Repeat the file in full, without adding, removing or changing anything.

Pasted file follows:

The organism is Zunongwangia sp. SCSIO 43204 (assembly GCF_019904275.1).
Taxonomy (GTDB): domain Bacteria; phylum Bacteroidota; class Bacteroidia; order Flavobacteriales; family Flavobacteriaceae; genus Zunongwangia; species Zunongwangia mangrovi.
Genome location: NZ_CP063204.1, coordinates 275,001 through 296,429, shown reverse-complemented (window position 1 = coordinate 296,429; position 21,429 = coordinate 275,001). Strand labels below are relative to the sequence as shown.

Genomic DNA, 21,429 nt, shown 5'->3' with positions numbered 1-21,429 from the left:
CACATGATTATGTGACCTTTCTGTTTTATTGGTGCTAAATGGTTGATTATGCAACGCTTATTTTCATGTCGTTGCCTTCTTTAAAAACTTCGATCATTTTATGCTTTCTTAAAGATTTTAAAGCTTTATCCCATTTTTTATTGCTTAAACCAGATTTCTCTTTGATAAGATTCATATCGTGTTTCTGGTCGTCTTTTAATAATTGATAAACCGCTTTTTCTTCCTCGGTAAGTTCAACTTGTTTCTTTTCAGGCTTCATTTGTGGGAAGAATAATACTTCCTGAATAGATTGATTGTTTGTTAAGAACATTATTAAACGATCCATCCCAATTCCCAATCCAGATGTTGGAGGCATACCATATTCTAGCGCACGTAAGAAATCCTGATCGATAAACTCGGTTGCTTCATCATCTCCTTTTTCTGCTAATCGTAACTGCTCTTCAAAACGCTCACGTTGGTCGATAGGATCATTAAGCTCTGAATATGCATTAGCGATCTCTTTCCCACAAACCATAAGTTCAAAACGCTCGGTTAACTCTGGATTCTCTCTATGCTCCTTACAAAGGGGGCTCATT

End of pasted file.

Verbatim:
The organism is Zunongwangia sp. SCSIO 43204 (assembly GCF_019904275.1).
Taxonomy (GTDB): domain Bacteria; phylum Bacteroidota; class Bacteroidia; order Flavobacteriales; family Flavobacteriaceae; genus Zunongwangia; species Zunongwangia mangrovi.
Genome location: NZ_CP063204.1, coordinates 275,001 through 296,429, shown reverse-complemented (window position 1 = coordinate 296,429; position 21,429 = coordinate 275,001). Strand labels below are relative to the sequence as shown.

Genomic DNA, 21,429 nt, shown 5'->3' with positions numbered 1-21,429 from the left:
CACATGATTATGTGACCTTTCTGTTTTATTGGTGCTAAATGGTTGATTATGCAACGCTTATTTTCATGTCGTTGCCTTCTTTAAAAACTTCGATCATTTTATGCTTTCTTAAAGATTTTAAAGCTTTATCCCATTTTTTATTGCTTAAACCAGATTTCTCTTTGATAAGATTCATATCGTGTTTCTGGTCGTCTTTTAATAATTGATAAACCGCTTTTTCTTCCTCGGTAAGTTCAACTTGTTTCTTTTCAGGCTTCATTTGTGGGAAGAATAATACTTCCTGAATAGATTGATTGTTTGTTAAGAACATTATTAAACGATCCATCCCAATTCCCAATCCAGATGTTGGAGGCATACCATATTCTAGCGCACGTAAGAAATCCTGATCGATAAACTCGGTTGCTTCATCATCTCCTTTTTCTGCTAATCGTAACTGCTCTTCAAAACGCTCACGTTGGTCGATAGGATCATTAAGCTCTGAATATGCATTAGCGATCTCTTTCCCACAAACCATAAGTTCAAAACGCTCGGTTAACTCTGGATTCTCTCTATGCTCCTTACAAAGGGGGCTCATT